Business / Industries

Nanaholy offers both furniture and culture

By YAN YIQI (China Daily) Updated: 2015-01-12 10:26

Nanaholy offers both furniture and culture

A customer shows a newly purchased rosewood handicraft-a miniature version of a traditional Chinese thresher-at a local furniture market in Dongyang city, Zhejiang province. [Photo/China Daily]

Buying a piece of furniture from Nanaholy comes with a free history lesson

Jin Zhangxi, the chairman of Nanaholy Furniture Group, likes to think he offers his customers something a little special. The items he sells are not just pieces of furniture, he says, they are cultural symbols.

Based in Yiwu, a city in Zhejiang province, Nanaholy is China's largest rosewood furniture manufacturer in terms of output value.

It employs more than 200 highly experienced designers and 400 technicians, and is considered both the country's largest manufacturer of Chinese-style furniture but also its most sophisticated in terms of research and development into what it considers is a centuriesold tradition.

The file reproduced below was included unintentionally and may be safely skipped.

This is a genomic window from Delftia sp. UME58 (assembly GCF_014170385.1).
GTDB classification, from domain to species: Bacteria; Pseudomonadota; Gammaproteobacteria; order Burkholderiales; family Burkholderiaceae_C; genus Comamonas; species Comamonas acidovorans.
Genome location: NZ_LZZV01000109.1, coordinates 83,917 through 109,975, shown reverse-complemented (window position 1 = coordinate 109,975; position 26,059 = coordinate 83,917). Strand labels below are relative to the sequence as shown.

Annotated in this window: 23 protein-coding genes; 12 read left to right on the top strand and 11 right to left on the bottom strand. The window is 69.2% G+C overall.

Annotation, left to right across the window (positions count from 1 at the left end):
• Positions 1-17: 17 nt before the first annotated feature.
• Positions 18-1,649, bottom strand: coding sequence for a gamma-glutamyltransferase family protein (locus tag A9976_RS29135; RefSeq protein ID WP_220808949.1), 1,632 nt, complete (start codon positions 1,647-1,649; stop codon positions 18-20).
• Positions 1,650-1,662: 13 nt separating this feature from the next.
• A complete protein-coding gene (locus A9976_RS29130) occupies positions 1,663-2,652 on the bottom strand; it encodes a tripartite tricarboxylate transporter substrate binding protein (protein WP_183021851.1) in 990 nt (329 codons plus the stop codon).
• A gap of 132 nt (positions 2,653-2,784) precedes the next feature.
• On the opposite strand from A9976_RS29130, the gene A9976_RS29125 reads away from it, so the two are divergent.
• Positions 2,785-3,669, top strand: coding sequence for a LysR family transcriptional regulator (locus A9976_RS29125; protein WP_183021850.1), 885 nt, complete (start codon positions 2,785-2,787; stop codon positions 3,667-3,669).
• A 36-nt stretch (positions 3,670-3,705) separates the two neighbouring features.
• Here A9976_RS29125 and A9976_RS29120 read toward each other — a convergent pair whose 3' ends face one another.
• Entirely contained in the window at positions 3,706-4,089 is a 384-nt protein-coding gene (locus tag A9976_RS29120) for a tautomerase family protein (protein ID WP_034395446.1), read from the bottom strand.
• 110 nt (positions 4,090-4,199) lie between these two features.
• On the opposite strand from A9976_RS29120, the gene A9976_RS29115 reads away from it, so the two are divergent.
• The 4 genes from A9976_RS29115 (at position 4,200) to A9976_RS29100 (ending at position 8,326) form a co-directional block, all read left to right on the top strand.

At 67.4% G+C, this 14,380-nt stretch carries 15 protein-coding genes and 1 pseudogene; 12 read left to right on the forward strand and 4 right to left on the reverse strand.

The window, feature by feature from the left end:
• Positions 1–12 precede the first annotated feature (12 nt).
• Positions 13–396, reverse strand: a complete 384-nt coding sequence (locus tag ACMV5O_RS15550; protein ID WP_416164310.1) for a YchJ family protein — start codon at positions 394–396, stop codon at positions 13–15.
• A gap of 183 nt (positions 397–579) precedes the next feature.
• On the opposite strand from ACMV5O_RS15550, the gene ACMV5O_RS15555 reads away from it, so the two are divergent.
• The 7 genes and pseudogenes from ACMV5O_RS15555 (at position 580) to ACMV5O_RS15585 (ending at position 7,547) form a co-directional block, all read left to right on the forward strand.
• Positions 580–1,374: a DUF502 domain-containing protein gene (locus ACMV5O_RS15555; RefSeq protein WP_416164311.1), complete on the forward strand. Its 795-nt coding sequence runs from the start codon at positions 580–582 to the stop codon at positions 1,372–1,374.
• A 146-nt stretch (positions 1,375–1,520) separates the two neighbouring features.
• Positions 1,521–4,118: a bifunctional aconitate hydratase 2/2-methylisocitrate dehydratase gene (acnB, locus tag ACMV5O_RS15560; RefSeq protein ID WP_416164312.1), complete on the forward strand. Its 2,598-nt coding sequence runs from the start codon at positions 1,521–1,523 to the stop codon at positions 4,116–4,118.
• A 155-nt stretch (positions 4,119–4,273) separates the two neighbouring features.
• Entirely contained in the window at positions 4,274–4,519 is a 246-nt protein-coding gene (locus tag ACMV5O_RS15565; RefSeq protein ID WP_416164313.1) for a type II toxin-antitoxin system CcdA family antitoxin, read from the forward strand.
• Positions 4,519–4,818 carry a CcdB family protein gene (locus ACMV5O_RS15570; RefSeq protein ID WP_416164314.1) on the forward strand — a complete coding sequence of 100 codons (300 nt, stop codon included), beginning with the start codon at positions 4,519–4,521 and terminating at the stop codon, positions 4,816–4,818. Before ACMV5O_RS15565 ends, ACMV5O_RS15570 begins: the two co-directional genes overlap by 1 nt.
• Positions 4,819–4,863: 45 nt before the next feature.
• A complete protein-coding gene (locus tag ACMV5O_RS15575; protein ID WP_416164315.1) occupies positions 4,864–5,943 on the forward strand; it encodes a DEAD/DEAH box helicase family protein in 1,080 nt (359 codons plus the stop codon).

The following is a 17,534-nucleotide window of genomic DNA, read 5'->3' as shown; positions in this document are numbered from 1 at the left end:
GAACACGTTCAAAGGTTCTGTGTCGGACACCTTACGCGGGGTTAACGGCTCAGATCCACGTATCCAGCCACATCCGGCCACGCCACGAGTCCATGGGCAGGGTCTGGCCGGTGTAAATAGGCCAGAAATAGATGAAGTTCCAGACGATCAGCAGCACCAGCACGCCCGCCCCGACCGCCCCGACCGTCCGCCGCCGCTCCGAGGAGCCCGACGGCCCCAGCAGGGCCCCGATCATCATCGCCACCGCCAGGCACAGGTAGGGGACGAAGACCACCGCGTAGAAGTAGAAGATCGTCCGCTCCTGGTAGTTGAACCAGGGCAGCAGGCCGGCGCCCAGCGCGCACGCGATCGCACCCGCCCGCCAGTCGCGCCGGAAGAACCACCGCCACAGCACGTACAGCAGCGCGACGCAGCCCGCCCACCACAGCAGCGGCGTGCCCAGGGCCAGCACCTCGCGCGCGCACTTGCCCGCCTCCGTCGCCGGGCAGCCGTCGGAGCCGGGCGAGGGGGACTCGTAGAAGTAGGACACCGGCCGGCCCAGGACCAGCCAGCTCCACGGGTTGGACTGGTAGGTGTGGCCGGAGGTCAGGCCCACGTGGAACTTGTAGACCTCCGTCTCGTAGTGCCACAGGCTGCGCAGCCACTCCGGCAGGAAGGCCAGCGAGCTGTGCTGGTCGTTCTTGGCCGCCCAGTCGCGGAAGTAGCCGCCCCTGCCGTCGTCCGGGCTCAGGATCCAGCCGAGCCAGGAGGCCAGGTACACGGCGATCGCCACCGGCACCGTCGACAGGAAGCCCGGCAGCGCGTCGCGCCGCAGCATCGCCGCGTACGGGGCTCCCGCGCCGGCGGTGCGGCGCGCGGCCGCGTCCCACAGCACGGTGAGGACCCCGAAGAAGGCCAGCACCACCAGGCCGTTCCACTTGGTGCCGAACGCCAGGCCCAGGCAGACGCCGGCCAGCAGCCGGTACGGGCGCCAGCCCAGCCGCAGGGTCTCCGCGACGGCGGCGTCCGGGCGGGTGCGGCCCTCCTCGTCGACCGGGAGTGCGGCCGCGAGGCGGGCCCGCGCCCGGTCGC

In 2013, the company's total output reached more 1.5 billion yuan ($240 million), an 18 percent annual increase.

Apart from supplying the domestic market, the company sells to Southeast Asia, Japan, South Korea, Europe and the United States. It claims to be able to provide more than 1,000 different products, aimed at both high-end and low-end customers.

Jin says, however, that although the company has become the largest in China, he is still not satisfied with its achievements.

"We are still at the stage of merely selling products. But to progress, we have to promote the company more as a cultural enterprise," he says.

"After all, many manufacturing industries inevitably die over several generations, but the cultural industry will last forever," he says.

Since 2008 the company has spent more than 4 million yuan on R&D because it believes that Chinese-style furniture is an integral part of the country's culture.

"Our ancestors have left us a great legacy," Jin says.

"The dragon carvings on furniture, for example, carry many different meanings: the number of toes the dragon has, the direction of their tails, even the clouds around their heads-they all have significance."

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